On Nov 17, 2007 12:01 PM, Julian Foad <email@example.com> wrote:
> Troy Curtis Jr wrote:
> > On Nov 16, 2007 12:30 AM, David Glasser <firstname.lastname@example.org> wrote:
> >>On Nov 15, 2007 9:13 PM, Troy Curtis Jr <email@example.com> wrote:
> >>>I have implemented relative url support for every subcommand that makes sense.
> >>>Every command that had an existing test set has a new test function to test it
> >>>with relative urls. Comments?
> >>Every call to svn_wc_get_absolute_url and
> >>svn_wc_get_absolute_url_array from your client code passed "." as the
> >>wc path. I don't see how this is appropriate; you should be able to
> >> $ svn switch ^/trunk /absolute/path/to/wc
> >>for example. I don't know of anything else in the client which
> >>defaults to current directory ignoring arguments...
> Well yes, "relative to what" is a crucial piece of the design. It did get
> mentioned before and we said "yeah, OK, let it refer to the current directory"
> but in examples like the one you gave I agree that might not be acceptably
> surprise-free behaviour.
> Troy, could you do a bit of analysis: prepare a list indicating which commands
> (and variants thereof) would be best meaning "relative to current directory",
> which would be best relative to some other argument (what, exactly?), and any
> problems with potentially multi-repository commands or whatever. Tell us if you
> think there could be a useful and consistent solution other than just meaning
> "this current directory" for all commands. If you're not sure what would be
> best for some particular commands because you're not sure how they're normally
> used, say so and we can fill in the gaps.
> (n.b. I'd say "another argument" should include the implicit "." argument that
> is assumed by many commands.)
> If that "switch" command above were to be the only command that seems
> counterintuitive, you could argue that consistency across all commands
> overrules it.
> Also think briefly about whether it would be sane for "^" to have a multi-part
> definition, something like (but could be quite different from):
> * the repository of the other arguments, when present and consistent; else
> * the repository of the current working directory, or
> * the repository configured by some per-user setting (e.g. in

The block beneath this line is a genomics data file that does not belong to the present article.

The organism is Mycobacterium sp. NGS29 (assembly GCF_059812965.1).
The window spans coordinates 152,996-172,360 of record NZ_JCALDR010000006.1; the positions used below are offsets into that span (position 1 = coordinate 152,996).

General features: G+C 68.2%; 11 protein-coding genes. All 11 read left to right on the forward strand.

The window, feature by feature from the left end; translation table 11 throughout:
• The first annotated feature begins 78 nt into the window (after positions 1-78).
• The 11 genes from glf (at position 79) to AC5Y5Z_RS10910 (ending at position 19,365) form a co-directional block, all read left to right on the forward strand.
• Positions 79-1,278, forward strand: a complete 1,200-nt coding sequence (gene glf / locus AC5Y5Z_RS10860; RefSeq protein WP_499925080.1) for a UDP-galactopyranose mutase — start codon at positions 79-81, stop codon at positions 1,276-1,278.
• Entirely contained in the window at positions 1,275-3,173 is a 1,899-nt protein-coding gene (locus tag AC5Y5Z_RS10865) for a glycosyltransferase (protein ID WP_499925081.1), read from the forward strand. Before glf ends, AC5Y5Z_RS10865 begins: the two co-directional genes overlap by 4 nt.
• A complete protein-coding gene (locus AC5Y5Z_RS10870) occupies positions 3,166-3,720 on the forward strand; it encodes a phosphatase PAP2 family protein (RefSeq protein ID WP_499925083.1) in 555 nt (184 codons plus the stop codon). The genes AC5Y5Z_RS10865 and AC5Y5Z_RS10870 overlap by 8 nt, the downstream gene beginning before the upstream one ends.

> .subversion/config or an environment variable)
> That's getting too complex for now but the thought of doing that in the future
> might influence the decision of what simpler rule to make for now.
> Another option might be to make this syntax, for now, available only when the
> command acts on NO working copy. Doesn't sound like it would be useful enough
> with merge commands but, again, thinking about it might lead to some good idea.
> Or if "^" is used then the other arguments shall not refer to absolute WC
> paths, or shall not refer to WC paths outside ".", or something like that.
> Basically I'm asking you to examine the alteratives and find what you think is
> the best meaning and show us why. Bear in mind that if we add functionality now
> we can't generally change it later, so the best thing might be to support it
> only in types of command where we agree it's The Right Thing and leave it
> unsupported in other cases, hoping to do better in those cases later.
> And don't let worries about how any of this could be implemented influence the
> - Julian
> > Yeah I guess that's true, and obviously I gave it the option of having
> > the value passed in. However, I was simply thinking of the meaning of
> > the '^/' as the root url for the current directory. It seemed like I
> > thought of a couple of cases where using the values in the argument
> > list would be confusing but I can't think of it. I guess it does make
> > sense at least on those commands that always have some working copy
> > path to affect, like svn switch and merge.